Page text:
Yiddish in the Spelling Bee
By Micah Halpern
Thursday June 6, 2019
I've Been Thinking:
For people who follow The Scripps National Spelling Bee this year's competition was more exciting than the Super Bowl.
Many people were amazed because the judges ruled that the competition was over and named eight national champions.
I found it amazing because three of the words in the competition were Yiddish.
Two of the Yiddish words were given to a 7th grader, contestant No. 5, Rishik Gandshari from San Jose, California.
The first Yiddish word he was given was "Yiddishkeit". He spelled it correctly. A little bit later he was given the Yiddish-Hebrew word "Keriah". The judges told Rishik that the word derives from Yiddish. Actually, "Keriah" really comes from the Hebrew. It means rending clothes during Jewish mourning. The judges defined it as tearing clothes in Jewish mourning ritual.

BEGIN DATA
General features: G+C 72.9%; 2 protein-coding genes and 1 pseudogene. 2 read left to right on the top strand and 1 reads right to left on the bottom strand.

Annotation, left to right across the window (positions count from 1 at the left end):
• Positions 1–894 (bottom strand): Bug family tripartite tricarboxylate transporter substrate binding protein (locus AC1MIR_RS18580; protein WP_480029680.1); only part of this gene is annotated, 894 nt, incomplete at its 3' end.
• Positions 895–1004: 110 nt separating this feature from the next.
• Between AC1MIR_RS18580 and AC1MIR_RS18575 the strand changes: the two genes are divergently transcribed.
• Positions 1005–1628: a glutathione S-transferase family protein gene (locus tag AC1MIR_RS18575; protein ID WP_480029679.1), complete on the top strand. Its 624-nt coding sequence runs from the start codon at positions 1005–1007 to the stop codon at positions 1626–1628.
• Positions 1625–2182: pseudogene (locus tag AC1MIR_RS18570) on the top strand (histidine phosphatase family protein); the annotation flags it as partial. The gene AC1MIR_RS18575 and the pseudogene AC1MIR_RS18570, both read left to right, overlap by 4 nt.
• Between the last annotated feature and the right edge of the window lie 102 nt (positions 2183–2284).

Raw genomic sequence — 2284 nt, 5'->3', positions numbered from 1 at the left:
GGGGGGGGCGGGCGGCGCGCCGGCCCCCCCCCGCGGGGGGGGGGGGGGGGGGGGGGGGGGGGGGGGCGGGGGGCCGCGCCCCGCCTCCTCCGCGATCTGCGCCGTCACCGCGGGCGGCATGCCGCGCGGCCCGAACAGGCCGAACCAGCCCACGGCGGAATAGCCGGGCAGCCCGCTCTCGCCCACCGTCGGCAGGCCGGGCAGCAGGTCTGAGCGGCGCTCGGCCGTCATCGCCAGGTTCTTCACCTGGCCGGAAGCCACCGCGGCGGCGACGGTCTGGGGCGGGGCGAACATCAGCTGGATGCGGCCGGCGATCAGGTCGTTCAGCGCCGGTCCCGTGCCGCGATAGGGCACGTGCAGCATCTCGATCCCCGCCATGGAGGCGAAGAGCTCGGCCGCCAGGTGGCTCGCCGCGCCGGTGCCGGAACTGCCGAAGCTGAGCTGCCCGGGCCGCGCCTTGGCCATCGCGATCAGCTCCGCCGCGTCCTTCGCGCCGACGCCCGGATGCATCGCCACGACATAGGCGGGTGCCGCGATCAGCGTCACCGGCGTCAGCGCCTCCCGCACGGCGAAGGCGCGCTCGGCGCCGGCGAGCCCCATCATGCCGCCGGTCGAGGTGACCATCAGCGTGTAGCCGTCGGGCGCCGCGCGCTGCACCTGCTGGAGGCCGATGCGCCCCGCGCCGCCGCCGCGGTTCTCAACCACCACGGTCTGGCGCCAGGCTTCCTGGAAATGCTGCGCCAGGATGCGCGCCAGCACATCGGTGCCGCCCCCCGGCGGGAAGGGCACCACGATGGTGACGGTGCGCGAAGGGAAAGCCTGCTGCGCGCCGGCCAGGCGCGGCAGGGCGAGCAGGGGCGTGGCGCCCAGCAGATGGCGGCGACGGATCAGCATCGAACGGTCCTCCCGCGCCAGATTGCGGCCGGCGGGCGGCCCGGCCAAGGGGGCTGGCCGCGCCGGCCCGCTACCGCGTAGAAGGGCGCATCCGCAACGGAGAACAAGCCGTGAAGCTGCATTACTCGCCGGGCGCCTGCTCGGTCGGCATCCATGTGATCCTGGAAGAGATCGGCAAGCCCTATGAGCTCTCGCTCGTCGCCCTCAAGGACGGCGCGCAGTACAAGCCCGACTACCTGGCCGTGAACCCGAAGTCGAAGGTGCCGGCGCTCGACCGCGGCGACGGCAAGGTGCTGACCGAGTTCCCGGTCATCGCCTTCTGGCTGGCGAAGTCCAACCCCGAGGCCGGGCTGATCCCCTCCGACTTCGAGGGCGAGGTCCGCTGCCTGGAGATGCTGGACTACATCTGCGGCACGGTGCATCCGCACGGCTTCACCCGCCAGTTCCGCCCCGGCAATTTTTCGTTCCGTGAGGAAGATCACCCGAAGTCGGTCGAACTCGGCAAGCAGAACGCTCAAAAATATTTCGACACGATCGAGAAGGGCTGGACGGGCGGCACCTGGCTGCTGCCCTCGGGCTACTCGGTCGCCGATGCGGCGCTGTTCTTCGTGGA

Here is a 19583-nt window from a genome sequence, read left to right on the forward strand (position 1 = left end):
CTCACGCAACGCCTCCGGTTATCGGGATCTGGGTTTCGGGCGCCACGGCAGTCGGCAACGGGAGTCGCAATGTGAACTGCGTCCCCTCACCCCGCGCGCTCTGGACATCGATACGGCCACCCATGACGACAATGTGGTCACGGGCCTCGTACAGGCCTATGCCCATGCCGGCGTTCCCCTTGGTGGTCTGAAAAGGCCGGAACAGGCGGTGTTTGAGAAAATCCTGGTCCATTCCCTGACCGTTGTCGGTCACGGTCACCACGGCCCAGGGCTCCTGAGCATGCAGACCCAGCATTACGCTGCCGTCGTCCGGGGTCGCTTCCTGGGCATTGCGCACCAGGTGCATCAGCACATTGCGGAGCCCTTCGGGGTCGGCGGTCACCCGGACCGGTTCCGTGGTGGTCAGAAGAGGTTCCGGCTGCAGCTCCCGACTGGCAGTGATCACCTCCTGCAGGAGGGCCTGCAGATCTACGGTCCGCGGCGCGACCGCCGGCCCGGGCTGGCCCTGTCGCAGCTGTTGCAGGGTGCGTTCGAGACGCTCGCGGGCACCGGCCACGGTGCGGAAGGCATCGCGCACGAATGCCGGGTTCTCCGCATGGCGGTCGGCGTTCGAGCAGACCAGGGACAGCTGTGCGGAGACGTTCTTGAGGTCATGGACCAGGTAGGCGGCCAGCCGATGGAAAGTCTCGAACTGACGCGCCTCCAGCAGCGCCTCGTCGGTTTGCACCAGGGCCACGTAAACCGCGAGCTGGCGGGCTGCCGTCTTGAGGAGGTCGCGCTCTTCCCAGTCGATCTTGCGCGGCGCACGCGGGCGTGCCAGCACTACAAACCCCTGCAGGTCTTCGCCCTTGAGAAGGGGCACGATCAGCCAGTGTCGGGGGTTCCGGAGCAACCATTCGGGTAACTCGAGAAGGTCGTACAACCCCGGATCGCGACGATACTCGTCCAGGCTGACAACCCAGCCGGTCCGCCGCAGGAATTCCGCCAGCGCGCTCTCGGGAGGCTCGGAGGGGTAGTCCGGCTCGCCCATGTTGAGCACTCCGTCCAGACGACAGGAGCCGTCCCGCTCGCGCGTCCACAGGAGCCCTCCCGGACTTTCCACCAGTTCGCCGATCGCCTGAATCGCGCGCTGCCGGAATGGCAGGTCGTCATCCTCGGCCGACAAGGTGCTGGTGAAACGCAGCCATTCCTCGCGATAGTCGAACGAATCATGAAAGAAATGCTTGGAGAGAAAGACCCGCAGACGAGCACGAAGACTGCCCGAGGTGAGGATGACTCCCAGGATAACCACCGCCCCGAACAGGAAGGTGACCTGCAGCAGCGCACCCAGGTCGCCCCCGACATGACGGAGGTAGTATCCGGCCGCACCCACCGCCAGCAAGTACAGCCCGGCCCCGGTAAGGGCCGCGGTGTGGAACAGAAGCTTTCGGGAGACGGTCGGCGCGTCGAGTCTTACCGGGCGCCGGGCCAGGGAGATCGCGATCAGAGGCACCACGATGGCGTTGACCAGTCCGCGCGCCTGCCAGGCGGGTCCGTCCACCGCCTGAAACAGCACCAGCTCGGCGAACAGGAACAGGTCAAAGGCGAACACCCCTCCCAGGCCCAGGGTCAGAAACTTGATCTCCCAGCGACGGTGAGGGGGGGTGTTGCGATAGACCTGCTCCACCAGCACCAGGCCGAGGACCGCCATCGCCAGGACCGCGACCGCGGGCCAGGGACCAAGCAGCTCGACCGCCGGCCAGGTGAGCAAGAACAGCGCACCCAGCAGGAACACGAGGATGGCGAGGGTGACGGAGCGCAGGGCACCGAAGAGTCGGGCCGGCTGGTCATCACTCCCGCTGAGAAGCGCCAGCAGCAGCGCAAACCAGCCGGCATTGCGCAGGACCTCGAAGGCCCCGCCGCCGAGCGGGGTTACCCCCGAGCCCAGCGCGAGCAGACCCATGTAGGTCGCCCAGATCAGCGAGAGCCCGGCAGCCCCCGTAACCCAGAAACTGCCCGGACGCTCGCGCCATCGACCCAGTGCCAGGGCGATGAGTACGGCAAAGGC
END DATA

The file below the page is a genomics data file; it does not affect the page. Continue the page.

Finally, the last Yiddish word was "Lekach" the honey cake eaten by Ashkenazi Jews on and around Rosh Hashanah.
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